Making DNA without iron: induction of a manganese-dependent ribonucleotide reductase in response to iron starvation
Andrews, S. C. (2011) Making DNA without iron: induction of a manganese-dependent ribonucleotide reductase in response to iron starvation. Molecular Microbiolog, 80 (2). pp. 286-289. ISSN 1365-2958
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To link to this item DOI: 10.1111/j.1365-2958.2011.07594.x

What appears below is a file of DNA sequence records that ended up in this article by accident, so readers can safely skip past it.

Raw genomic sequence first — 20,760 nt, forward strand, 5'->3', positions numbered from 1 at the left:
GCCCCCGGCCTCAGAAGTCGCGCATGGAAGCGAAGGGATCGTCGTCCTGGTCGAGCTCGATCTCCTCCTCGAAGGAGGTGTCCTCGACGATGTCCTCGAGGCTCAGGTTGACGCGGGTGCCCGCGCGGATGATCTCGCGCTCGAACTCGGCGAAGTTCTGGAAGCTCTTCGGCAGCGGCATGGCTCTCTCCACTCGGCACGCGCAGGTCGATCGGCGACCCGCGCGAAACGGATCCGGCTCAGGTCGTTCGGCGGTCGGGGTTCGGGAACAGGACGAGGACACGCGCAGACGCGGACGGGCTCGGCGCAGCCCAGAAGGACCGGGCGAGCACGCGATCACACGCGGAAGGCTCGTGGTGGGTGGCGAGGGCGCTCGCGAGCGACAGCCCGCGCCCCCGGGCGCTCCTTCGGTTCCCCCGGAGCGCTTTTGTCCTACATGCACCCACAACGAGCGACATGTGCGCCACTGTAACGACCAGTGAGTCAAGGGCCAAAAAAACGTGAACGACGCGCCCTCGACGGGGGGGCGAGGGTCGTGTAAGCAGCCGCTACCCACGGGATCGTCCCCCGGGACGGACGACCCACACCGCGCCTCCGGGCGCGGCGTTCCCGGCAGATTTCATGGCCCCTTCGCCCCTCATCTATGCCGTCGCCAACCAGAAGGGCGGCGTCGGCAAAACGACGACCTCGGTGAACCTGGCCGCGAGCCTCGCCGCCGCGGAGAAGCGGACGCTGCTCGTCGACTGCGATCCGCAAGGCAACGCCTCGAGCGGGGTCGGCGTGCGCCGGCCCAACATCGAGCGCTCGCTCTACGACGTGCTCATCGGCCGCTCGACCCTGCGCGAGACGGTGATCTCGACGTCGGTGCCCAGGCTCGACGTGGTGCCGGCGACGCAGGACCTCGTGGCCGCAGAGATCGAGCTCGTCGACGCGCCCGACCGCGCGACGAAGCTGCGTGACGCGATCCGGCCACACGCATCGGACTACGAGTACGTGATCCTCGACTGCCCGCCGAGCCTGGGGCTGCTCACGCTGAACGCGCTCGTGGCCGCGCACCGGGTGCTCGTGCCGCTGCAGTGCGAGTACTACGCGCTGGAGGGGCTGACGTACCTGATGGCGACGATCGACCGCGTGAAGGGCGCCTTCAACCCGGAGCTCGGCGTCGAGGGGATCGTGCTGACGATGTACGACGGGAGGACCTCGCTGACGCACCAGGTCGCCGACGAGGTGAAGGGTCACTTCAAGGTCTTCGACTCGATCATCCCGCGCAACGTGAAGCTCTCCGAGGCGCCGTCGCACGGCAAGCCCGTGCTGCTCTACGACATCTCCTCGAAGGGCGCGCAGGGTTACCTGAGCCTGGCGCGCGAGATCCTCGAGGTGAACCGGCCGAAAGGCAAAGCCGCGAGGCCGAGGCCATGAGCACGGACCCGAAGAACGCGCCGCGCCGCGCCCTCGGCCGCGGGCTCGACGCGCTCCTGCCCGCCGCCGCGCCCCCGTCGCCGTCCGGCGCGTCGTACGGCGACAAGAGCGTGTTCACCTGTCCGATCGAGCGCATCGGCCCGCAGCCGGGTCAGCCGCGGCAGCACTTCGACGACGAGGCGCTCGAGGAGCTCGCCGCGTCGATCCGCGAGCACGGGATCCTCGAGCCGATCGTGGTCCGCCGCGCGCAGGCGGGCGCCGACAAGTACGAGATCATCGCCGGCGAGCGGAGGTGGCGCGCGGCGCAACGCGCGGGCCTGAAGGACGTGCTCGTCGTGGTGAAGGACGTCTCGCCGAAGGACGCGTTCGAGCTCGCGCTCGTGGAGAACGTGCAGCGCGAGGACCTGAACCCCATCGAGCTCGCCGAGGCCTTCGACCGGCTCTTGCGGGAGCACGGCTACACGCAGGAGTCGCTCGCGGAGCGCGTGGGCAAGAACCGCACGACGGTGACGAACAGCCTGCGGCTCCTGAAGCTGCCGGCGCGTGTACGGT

Ribonucleotide reductases supply cells with their deoxyribonucleotides. Three enzyme types are known, classes I, II and III. Class II enzymes are anaerobic whereas class I enzymes are aerobic, and so class I and II enzymes are often produced by the same organism under opposing oxygen regimes. Escherichia coli contains two types of class I enzyme (Ia and Ib) with the Fe-dependent Ia enzyme (NrdAB) performing the major role aerobically, leaving the purpose of the Ib enzyme (NrdEF) unclear. Several papers have recently focused on the class Ib enzymes showing that they are Mn (rather than Fe) dependent and suggesting that the E. coli NrdEF may function under redox-stress conditions. A paper published in this issue of Molecular Microbiology from James Imlay's group confirms that this unexplained NrdEF Ib enzyme is Mn-dependent, but shows that it does not substitute for NrdAB during redox stress. Instead, a role during iron restriction is demonstrated. Thus, the purpose of NrdEF (and possibly other class Ib enzymes) is to enhance growth under aerobic, low-iron conditions, and to functionally replace the Fe-dependent NrdAB when iron is unavailable. This finding reveals a new mechanism by which bacteria adjust to life under iron deprivation.